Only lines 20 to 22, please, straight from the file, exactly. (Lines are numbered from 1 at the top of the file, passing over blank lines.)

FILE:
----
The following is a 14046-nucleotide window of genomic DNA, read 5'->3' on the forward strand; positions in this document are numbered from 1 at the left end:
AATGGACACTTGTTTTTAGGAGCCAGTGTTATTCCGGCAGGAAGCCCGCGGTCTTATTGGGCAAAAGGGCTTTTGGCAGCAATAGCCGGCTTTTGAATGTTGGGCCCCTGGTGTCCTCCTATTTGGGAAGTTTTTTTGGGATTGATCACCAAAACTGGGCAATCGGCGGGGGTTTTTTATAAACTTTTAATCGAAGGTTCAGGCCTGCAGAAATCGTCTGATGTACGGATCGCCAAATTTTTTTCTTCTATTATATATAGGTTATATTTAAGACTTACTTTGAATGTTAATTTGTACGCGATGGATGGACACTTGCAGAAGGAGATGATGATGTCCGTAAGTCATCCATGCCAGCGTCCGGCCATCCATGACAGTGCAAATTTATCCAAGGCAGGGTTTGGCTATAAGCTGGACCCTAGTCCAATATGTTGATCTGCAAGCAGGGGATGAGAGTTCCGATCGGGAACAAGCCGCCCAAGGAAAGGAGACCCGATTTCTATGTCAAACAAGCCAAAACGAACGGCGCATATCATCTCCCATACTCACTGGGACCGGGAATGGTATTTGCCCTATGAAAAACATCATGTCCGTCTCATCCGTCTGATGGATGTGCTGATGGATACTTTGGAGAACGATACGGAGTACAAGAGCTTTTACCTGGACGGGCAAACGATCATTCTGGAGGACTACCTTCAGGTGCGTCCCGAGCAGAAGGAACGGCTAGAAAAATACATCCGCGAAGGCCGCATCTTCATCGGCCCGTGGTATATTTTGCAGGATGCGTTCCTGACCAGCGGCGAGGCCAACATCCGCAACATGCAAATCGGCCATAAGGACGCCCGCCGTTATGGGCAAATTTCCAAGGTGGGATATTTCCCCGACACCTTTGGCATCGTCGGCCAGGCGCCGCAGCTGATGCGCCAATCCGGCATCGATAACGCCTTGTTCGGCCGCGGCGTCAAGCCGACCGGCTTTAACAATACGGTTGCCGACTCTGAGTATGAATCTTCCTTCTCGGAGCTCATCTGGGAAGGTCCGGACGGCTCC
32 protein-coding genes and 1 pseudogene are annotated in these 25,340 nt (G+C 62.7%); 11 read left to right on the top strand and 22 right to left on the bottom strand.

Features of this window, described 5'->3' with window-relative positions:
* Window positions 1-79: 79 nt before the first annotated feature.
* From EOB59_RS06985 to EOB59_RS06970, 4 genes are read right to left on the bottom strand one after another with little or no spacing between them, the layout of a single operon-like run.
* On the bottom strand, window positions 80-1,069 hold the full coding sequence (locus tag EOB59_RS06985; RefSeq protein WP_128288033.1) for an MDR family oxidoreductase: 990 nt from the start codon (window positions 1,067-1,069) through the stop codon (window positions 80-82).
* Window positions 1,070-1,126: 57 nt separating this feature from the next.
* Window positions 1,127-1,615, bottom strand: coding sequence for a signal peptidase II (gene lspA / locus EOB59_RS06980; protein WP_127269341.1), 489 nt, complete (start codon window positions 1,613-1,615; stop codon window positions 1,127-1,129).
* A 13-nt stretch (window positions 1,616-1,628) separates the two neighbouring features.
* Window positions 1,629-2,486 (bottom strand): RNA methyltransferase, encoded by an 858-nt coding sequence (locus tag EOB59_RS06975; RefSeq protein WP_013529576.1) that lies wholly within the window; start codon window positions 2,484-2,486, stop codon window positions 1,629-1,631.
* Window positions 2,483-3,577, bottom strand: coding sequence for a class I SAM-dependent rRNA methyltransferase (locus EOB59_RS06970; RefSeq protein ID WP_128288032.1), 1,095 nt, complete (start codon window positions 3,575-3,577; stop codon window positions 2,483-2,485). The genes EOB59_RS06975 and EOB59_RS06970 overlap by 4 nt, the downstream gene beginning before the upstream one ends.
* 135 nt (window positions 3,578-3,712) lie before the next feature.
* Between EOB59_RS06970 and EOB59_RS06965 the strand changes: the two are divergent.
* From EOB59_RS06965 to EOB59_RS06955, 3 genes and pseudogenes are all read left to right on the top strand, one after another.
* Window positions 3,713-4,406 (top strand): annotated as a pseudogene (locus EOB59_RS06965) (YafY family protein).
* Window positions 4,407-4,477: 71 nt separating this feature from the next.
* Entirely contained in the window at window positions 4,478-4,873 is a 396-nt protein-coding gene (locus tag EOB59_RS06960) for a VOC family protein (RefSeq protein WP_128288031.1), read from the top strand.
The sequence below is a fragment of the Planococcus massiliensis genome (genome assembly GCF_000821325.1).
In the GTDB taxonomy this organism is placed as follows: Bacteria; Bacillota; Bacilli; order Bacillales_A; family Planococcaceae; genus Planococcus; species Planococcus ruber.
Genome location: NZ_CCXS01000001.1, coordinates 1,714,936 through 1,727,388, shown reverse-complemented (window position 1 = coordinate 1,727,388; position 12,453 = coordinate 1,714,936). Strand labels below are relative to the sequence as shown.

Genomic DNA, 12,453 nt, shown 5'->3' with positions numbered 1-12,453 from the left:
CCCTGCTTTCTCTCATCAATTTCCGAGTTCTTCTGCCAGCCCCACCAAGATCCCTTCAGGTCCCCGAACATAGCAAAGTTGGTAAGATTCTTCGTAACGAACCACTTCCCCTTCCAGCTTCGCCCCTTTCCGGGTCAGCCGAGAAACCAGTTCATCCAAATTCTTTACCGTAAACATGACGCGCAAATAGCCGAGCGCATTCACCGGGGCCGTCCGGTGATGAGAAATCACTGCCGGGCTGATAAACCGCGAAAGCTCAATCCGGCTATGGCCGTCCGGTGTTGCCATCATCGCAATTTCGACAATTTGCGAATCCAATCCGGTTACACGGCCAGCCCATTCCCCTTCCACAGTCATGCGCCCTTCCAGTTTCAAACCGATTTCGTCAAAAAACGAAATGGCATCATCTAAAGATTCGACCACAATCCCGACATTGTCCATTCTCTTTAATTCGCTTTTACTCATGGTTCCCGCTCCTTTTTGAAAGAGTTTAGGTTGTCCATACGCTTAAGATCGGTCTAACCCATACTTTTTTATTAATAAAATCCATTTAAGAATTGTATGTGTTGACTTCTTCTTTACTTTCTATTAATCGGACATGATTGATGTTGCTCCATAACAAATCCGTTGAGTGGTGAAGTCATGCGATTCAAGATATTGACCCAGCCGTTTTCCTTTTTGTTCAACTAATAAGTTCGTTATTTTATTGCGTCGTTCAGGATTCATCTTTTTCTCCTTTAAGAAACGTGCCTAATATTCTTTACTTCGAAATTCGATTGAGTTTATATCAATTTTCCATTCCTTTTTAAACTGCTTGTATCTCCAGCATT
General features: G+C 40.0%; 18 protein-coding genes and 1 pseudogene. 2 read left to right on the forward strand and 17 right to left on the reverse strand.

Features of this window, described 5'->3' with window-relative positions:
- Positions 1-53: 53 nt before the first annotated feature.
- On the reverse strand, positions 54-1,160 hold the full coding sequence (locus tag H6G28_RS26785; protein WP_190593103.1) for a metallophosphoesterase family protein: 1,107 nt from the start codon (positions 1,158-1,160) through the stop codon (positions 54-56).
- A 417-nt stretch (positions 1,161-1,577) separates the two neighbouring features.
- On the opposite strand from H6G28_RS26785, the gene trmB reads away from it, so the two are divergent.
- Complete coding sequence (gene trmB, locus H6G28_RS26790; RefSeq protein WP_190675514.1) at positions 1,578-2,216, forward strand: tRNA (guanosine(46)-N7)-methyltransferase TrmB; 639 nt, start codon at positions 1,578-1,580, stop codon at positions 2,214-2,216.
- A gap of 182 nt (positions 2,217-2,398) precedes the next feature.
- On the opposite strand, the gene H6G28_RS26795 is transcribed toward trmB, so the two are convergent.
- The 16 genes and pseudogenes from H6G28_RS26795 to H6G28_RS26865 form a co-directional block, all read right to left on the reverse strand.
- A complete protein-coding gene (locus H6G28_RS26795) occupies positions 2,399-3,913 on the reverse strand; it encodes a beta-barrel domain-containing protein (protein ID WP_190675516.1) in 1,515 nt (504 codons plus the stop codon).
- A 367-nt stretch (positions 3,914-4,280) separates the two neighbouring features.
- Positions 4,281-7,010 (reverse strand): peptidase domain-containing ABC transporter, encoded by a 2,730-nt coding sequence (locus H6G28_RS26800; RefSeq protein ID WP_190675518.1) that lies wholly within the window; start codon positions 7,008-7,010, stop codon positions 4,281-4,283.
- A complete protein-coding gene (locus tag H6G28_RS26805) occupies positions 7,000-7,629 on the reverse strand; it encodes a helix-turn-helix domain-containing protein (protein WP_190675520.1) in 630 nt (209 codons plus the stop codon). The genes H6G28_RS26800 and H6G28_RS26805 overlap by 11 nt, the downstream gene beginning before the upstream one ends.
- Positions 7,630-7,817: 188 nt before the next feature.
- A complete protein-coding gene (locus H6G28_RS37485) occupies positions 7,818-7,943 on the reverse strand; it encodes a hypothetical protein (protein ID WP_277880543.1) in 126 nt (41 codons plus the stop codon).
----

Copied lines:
In the GTDB taxonomy this organism is placed as follows: Bacteria; Bacillota; Bacilli; order Bacillales_A; family Planococcaceae; genus Planococcus; species Planococcus ruber.
Genome location: NZ_CCXS01000001.1, coordinates 1,714,936 through 1,727,388, shown reverse-complemented (window position 1 = coordinate 1,727,388; position 12,453 = coordinate 1,714,936). Strand labels below are relative to the sequence as shown.

Genomic DNA, 12,453 nt, shown 5'->3' with positions numbered 1-12,453 from the left: